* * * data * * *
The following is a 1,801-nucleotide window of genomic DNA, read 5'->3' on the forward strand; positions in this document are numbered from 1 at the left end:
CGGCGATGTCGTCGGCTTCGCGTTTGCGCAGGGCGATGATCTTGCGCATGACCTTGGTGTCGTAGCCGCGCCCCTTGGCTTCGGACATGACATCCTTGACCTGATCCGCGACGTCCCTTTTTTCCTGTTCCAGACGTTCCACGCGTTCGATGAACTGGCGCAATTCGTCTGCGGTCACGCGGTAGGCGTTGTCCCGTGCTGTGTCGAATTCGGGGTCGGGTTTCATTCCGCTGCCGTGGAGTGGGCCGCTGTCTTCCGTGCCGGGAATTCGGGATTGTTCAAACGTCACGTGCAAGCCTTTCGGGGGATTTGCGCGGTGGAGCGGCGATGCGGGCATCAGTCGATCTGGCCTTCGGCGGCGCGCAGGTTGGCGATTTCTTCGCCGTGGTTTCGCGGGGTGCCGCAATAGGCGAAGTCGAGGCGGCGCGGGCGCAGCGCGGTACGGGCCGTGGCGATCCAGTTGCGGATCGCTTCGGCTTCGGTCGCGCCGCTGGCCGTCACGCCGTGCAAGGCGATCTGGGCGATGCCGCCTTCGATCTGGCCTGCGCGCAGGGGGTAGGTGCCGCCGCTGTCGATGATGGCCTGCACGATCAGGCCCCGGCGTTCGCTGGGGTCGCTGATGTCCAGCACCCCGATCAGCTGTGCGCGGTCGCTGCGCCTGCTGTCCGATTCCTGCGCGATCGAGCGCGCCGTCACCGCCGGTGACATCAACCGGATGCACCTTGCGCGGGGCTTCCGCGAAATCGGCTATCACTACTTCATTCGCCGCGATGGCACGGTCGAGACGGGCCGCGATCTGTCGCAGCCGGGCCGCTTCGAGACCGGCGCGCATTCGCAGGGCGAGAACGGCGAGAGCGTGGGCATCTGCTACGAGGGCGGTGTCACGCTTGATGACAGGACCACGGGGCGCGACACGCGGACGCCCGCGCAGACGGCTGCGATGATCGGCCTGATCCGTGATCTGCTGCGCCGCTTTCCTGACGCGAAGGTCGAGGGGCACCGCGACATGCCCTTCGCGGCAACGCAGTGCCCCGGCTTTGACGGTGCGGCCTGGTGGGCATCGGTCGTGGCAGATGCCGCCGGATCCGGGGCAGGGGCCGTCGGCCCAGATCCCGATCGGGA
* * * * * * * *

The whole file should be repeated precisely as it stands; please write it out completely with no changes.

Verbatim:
The following is a 1,801-nucleotide window of genomic DNA, read 5'->3' on the forward strand; positions in this document are numbered from 1 at the left end:
CGGCGATGTCGTCGGCTTCGCGTTTGCGCAGGGCGATGATCTTGCGCATGACCTTGGTGTCGTAGCCGCGCCCCTTGGCTTCGGACATGACATCCTTGACCTGATCCGCGACGTCCCTTTTTTCCTGTTCCAGACGTTCCACGCGTTCGATGAACTGGCGCAATTCGTCTGCGGTCACGCGGTAGGCGTTGTCCCGTGCTGTGTCGAATTCGGGGTCGGGTTTCATTCCGCTGCCGTGGAGTGGGCCGCTGTCTTCCGTGCCGGGAATTCGGGATTGTTCAAACGTCACGTGCAAGCCTTTCGGGGGATTTGCGCGGTGGAGCGGCGATGCGGGCATCAGTCGATCTGGCCTTCGGCGGCGCGCAGGTTGGCGATTTCTTCGCCGTGGTTTCGCGGGGTGCCGCAATAGGCGAAGTCGAGGCGGCGCGGGCGCAGCGCGGTACGGGCCGTGGCGATCCAGTTGCGGATCGCTTCGGCTTCGGTCGCGCCGCTGGCCGTCACGCCGTGCAAGGCGATCTGGGCGATGCCGCCTTCGATCTGGCCTGCGCGCAGGGGGTAGGTGCCGCCGCTGTCGATGATGGCCTGCACGATCAGGCCCCGGCGTTCGCTGGGGTCGCTGATGTCCAGCACCCCGATCAGCTGTGCGCGGTCGCTGCGCCTGCTGTCCGATTCCTGCGCGATCGAGCGCGCCGTCACCGCCGGTGACATCAACCGGATGCACCTTGCGCGGGGCTTCCGCGAAATCGGCTATCACTACTTCATTCGCCGCGATGGCACGGTCGAGACGGGCCGCGATCTGTCGCAGCCGGGCCGCTTCGAGACCGGCGCGCATTCGCAGGGCGAGAACGGCGAGAGCGTGGGCATCTGCTACGAGGGCGGTGTCACGCTTGATGACAGGACCACGGGGCGCGACACGCGGACGCCCGCGCAGACGGCTGCGATGATCGGCCTGATCCGTGATCTGCTGCGCCGCTTTCCTGACGCGAAGGTCGAGGGGCACCGCGACATGCCCTTCGCGGCAACGCAGTGCCCCGGCTTTGACGGTGCGGCCTGGTGGGCATCGGTCGTGGCAGATGCCGCCGGATCCGGGGCAGGGGCCGTCGGCCCAGATCCCGATCGGGA